Hello-We are considering purchases a company who employs circuit board designers. The designers, now our employees, would create the design of the circuit boards then we would send the design to a 3rd party manufacturer to actually assemble the boards for sale. We would never stock the inventory but we will arrange for the 3rd party supplier/manufacturer to drop ship the merchandise on our behalf. We would like to structure the deal as FOB destination, with the thought that the the 3rd party supplier will retain liability for the products until they reach the customer. We are hoping that this shields us from having to record inventory and a liability on our books related to the shipped inventory. My question is will that work? My assumption is that if the agreement is structured as FOB shipping point, our company will retain liability and have to book inventory until the product reaches the customer which could be nightmarish to track. What would we value the inventory at if we had to do that?Also, would EITF 99-99 gross revenue versus net revenue apply in this case?If you could please provide references to actual accounting pronouncements, that would be greatly appreciated. Thank you.
Country/State/Province of question: VA
Accounting Research Manager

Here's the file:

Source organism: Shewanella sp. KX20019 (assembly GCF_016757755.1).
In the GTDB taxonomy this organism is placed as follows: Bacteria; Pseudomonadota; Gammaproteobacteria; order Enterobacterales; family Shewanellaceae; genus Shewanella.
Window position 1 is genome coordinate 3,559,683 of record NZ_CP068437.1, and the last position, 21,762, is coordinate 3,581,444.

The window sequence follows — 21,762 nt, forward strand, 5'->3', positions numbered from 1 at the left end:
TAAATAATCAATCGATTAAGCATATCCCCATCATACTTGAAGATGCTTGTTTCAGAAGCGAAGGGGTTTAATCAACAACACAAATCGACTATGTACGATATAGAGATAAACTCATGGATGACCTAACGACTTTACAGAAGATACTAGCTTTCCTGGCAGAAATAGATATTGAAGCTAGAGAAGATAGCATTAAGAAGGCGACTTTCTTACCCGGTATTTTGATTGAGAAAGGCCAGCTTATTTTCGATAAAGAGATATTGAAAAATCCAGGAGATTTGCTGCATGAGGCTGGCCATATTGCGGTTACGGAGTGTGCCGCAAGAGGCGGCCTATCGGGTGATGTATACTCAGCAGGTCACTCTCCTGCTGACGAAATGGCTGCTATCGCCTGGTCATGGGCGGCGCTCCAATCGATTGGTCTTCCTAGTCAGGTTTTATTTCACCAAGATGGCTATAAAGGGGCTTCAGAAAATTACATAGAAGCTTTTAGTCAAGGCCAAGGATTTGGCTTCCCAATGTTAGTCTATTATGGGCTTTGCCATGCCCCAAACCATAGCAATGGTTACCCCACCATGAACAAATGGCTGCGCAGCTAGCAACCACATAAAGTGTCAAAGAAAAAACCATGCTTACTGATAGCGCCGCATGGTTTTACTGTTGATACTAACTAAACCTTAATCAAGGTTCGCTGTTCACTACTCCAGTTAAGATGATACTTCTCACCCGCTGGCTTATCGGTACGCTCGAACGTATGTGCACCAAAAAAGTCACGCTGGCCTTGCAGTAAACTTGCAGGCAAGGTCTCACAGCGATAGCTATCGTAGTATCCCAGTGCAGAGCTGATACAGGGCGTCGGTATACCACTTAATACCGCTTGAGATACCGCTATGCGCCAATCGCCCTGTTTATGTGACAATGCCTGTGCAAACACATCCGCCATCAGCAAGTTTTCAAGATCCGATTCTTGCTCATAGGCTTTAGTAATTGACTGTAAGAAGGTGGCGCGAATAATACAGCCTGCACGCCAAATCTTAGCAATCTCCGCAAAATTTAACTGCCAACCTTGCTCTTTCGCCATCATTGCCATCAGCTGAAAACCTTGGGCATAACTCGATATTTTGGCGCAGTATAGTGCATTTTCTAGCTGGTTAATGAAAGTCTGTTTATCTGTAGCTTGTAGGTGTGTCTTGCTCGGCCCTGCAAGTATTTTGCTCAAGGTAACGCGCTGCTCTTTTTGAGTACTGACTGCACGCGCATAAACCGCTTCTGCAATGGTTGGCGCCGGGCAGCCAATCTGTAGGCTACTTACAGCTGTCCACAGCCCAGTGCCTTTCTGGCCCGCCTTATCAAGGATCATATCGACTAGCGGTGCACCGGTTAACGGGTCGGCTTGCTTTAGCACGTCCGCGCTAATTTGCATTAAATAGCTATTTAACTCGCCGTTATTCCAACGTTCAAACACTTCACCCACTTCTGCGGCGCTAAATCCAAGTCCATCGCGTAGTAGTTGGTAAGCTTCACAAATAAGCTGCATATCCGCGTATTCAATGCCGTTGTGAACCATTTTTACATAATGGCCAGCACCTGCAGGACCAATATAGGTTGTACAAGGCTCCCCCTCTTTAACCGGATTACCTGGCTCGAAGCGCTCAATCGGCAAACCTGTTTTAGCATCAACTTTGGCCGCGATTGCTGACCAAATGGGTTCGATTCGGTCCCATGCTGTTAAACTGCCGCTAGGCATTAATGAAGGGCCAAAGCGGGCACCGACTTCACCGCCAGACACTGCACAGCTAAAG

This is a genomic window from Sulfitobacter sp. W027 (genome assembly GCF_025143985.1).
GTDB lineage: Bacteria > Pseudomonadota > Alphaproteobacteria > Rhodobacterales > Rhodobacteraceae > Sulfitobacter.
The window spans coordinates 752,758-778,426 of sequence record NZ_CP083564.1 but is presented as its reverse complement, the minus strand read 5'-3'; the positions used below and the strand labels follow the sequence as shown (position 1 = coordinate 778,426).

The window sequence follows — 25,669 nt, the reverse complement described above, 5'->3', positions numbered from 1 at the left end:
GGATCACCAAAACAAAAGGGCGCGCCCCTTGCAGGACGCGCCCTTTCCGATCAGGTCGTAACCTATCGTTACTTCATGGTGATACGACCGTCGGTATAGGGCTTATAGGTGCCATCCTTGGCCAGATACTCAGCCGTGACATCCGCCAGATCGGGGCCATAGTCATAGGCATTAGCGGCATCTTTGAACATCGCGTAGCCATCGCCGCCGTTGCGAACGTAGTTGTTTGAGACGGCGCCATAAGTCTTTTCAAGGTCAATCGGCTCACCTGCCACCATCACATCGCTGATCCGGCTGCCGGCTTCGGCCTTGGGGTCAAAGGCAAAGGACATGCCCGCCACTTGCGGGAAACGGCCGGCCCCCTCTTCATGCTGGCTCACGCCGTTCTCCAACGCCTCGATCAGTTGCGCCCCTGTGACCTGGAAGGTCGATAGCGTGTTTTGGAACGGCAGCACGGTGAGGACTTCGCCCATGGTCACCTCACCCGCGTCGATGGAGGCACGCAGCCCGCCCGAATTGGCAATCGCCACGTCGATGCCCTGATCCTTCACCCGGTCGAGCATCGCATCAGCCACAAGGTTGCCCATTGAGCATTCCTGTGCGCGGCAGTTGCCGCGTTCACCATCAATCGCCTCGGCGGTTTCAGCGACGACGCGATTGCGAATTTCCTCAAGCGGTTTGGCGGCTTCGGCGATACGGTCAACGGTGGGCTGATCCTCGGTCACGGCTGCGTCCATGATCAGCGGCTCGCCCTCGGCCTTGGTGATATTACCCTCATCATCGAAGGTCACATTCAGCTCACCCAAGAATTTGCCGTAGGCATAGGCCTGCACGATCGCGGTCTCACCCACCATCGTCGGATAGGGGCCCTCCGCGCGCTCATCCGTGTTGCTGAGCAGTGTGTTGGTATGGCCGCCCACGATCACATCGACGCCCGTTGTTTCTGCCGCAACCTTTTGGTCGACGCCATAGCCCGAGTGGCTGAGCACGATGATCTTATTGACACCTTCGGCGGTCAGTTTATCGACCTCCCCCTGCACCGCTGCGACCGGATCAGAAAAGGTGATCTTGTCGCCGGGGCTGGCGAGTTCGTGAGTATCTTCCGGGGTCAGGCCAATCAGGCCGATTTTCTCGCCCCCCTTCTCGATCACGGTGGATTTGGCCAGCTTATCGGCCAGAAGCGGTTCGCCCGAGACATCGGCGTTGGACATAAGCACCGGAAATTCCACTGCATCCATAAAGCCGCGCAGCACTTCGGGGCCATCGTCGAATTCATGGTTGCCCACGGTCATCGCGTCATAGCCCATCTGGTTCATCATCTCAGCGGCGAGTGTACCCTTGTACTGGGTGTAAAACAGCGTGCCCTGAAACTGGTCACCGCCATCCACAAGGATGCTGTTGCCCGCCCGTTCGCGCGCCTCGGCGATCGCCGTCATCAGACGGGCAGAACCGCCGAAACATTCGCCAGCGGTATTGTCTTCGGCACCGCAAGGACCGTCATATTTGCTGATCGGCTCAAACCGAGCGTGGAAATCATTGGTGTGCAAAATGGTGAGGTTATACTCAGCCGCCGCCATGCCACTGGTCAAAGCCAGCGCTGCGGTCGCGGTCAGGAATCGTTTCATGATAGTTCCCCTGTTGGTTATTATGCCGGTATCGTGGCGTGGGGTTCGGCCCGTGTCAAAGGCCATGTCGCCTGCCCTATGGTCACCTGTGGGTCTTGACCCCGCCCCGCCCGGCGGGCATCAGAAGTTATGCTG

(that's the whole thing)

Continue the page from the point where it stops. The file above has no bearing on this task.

Dear Friend,First of all, as I understand from your question, your business, i.e. the core business of the Company that you intend to purchase is "Designing and Consulting" and actually manufacture the circuit board. Now, having said this, it is VERY IMPORTANT to know if your company is just designing the boards or would also be selling it. Getting it manufactured by a third party manufacturer can just be arrangement and getting delivered there directly can be a matter of logistic.Let us take the scenario that your company would be designing it and getting it manufactured from a third party and as a matter of logistics, you would get the inventory shipped directly from the supplier to the third party manufacturing facility. In this case, it is YOU who would be purchasing the Inventory and getting it directly delivered at the manufacturing site would be a "Matter of logistics" and you WILL HAVE to record the Inventory. The Inventory valuation would be the purchase price of the Inventory.Now, the liability issue. since you are NOT stocking the Inventory, you can certainly have the FOB agreement which can have the liability of the inventory while in shipment to the manufacturer on the supplier. This is often insured by the supplier. The question of YOUR liability does not arise as you are NOT in actual possession of the Inventory.Now the EITF 99-99 gross revenue versus net revenue issue --- Recording revenue at gross means that you record all of the revenue from a sale on your income statement. Recording revenue at net usually means that you’re only recording a commission on the sale as your entire revenue. If there isn’t strictly a commission, you can still report revenue at net by netting the amount billed to the customer against the amount paid to the supplier.In my opinion, you should record revenue at gross. This means that you record all of the revenue from a sale on your income statement. This is because it the entire process -- i.e. sending the inventory directly to the manufacturer is JUST A PROCESS INFLUENCED BY LOGISTICS and nothing more than that.So, to sum up, yes, you WILL have to record Inventory, and that would be at cost. Secondly, YES.. You can have FOB arrangement and no liability needs to be taken by you, it can be taken by supplier.Thirdly, revenues should be recorded at gross. This is like any other business and this DOES NOT involve just a commission business. It is a typical designing and manufacturing business and as a part of logistics, involves third party manufacturing.You may "Accept:" this if it helps as this is the only way we get credit for the work. Alternatively, please feel free to revert with additional queries.Warm Regards,